This post is for all my non-New Zealand friends and followers who may never have had, or may never in the future have, the incomparable joy that is your first feijoa.
There’s lots of information on the web about the origins, uses and growing of the feijoa, but briefly here is a short summary to whet your appetite and then some links where you can go to get more information.
The shrub or small tree (Acca sellowiana) grows to between 3-21ft in height. It is evergreen, with leaves which have a grey underside, and feathery maroon flowers which produce fruit 3-4 months after flowering. The plant generally fruits from its second year of planting in late summer/early autumn.
Although New Zealanders like to think that the feijoa as unique to their home location, in fact, it is a South American plant common in parts of Argentina, Brazil, Columbia, Paraguay and Uruguay. Feijoas are also grown throughout Azerbaijan, Georgia, Iran, Russia, Tasmania, and, of course, New Zealand.
The fruit of a feijoa tree can come in many shapes, sizes, textures and flavours. They can range from round to oval or pear shaped. The fruit is encased in a green leathery skin containing tiny seeds covered in a soft jelly like pulp with a sandy texture.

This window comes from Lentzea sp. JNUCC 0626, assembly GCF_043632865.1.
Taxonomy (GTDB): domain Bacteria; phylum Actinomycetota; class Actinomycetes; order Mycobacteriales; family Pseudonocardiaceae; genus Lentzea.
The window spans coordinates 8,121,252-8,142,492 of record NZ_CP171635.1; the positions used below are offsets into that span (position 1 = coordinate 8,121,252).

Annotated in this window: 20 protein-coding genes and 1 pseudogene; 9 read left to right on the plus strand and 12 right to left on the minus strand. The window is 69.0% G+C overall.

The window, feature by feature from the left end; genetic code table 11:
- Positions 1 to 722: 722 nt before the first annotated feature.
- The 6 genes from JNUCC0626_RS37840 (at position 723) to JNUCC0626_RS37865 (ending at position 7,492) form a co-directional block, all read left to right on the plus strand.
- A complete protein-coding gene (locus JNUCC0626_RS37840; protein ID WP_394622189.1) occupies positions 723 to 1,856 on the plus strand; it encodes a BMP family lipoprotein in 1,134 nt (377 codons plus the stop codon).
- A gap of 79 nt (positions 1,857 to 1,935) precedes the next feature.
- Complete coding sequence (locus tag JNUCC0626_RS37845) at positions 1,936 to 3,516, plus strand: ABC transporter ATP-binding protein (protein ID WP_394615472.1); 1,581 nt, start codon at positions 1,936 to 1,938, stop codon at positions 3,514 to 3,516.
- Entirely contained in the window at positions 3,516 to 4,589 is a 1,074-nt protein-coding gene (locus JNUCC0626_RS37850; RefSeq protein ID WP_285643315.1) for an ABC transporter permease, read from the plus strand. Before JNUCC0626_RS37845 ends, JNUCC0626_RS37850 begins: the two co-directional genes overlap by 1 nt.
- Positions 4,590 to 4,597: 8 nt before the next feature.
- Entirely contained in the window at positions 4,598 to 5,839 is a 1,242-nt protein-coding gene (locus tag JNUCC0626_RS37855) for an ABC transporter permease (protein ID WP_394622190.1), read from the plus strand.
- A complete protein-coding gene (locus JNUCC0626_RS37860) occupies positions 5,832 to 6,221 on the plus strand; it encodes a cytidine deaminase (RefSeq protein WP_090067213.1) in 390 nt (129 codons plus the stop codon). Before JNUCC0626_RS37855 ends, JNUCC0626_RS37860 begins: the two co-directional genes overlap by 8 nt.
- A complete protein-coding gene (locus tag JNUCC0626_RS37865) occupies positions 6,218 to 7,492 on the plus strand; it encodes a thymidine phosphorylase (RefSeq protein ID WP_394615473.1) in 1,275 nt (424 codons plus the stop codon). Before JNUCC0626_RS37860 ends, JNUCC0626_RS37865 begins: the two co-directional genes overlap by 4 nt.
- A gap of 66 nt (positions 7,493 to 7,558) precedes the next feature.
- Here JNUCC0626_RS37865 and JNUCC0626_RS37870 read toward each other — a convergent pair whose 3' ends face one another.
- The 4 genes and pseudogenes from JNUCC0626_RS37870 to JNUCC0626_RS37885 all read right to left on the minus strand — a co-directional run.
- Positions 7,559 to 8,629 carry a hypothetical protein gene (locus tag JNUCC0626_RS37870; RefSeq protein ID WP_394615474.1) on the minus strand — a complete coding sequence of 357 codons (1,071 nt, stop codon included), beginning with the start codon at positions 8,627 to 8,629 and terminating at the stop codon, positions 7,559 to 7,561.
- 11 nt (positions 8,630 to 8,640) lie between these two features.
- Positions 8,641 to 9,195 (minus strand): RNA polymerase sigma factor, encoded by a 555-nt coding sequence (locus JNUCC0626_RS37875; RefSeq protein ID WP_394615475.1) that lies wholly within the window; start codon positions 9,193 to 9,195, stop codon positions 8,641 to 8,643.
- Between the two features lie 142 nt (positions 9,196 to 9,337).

To eat the fruit, cut down or across the fruit to halve it and scoop out the jellylike flesh and seeds. Although you can eat the skins these are tart and sour. What does it taste like: like nothing you have ever tasted before! They are sweet and aromatic, some say they taste like a mix of guava, pineapple with a hint of mint or banana, but really, that does them no justice.
They can be used in both savoury and sweet dishes:
- for savoury think pickles and chutneys and salads;
- for sweet the list is endless – ice-cream, sorbets, cakes, tarts, crumbles. It can be used as a single fruit or mixed with apple, pear and quince.
Sources and further information:
- Wikipedia, Feijoa
- The Guardian: Falling for feijoas: the fruit New Zealand wants the world to love
- NZ Herald: 10 things to do with feijoas
- Food facts by Mercola: What are feijoas good for?
- Wairere Nursery was the source of the first image